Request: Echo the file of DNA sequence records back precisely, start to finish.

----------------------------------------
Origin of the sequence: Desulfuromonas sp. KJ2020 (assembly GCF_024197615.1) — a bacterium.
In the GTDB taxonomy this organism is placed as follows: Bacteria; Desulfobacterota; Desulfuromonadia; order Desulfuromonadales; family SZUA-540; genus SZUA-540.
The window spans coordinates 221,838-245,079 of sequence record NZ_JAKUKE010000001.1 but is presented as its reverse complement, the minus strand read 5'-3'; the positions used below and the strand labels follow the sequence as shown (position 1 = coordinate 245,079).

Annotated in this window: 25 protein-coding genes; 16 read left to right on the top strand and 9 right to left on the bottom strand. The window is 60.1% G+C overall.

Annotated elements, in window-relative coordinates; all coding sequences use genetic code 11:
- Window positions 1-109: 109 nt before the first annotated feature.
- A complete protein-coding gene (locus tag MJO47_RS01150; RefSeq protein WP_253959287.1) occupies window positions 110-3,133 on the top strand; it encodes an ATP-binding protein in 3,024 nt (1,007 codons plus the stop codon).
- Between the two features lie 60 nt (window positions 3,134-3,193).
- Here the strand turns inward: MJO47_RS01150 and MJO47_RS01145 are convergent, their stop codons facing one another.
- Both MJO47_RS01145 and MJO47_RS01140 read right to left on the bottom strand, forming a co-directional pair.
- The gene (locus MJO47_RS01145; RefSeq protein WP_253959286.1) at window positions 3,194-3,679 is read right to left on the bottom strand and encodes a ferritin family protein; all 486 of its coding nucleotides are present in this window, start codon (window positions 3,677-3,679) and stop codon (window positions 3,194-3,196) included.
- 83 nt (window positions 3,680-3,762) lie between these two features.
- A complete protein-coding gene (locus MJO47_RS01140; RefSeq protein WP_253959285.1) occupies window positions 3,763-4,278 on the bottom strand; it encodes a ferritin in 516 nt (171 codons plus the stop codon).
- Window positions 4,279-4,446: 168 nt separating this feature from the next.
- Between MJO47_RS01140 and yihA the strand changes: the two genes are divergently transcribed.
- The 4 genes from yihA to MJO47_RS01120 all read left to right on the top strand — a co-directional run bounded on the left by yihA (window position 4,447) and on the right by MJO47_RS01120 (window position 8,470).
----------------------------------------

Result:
Origin of the sequence: Desulfuromonas sp. KJ2020 (assembly GCF_024197615.1) — a bacterium.
In the GTDB taxonomy this organism is placed as follows: Bacteria; Desulfobacterota; Desulfuromonadia; order Desulfuromonadales; family SZUA-540; genus SZUA-540.
The window spans coordinates 221,838-245,079 of sequence record NZ_JAKUKE010000001.1 but is presented as its reverse complement, the minus strand read 5'-3'; the positions used below and the strand labels follow the sequence as shown (position 1 = coordinate 245,079).

Annotated in this window: 25 protein-coding genes; 16 read left to right on the top strand and 9 right to left on the bottom strand. The window is 60.1% G+C overall.

Annotated elements, in window-relative coordinates; all coding sequences use genetic code 11:
- Window positions 1-109: 109 nt before the first annotated feature.
- A complete protein-coding gene (locus tag MJO47_RS01150; RefSeq protein WP_253959287.1) occupies window positions 110-3,133 on the top strand; it encodes an ATP-binding protein in 3,024 nt (1,007 codons plus the stop codon).
- Between the two features lie 60 nt (window positions 3,134-3,193).
- Here the strand turns inward: MJO47_RS01150 and MJO47_RS01145 are convergent, their stop codons facing one another.
- Both MJO47_RS01145 and MJO47_RS01140 read right to left on the bottom strand, forming a co-directional pair.
- The gene (locus MJO47_RS01145; RefSeq protein WP_253959286.1) at window positions 3,194-3,679 is read right to left on the bottom strand and encodes a ferritin family protein; all 486 of its coding nucleotides are present in this window, start codon (window positions 3,677-3,679) and stop codon (window positions 3,194-3,196) included.
- 83 nt (window positions 3,680-3,762) lie between these two features.
- A complete protein-coding gene (locus MJO47_RS01140; RefSeq protein WP_253959285.1) occupies window positions 3,763-4,278 on the bottom strand; it encodes a ferritin in 516 nt (171 codons plus the stop codon).
- Window positions 4,279-4,446: 168 nt separating this feature from the next.
- Between MJO47_RS01140 and yihA the strand changes: the two genes are divergently transcribed.
- The 4 genes from yihA to MJO47_RS01120 all read left to right on the top strand — a co-directional run bounded on the left by yihA (window position 4,447) and on the right by MJO47_RS01120 (window position 8,470).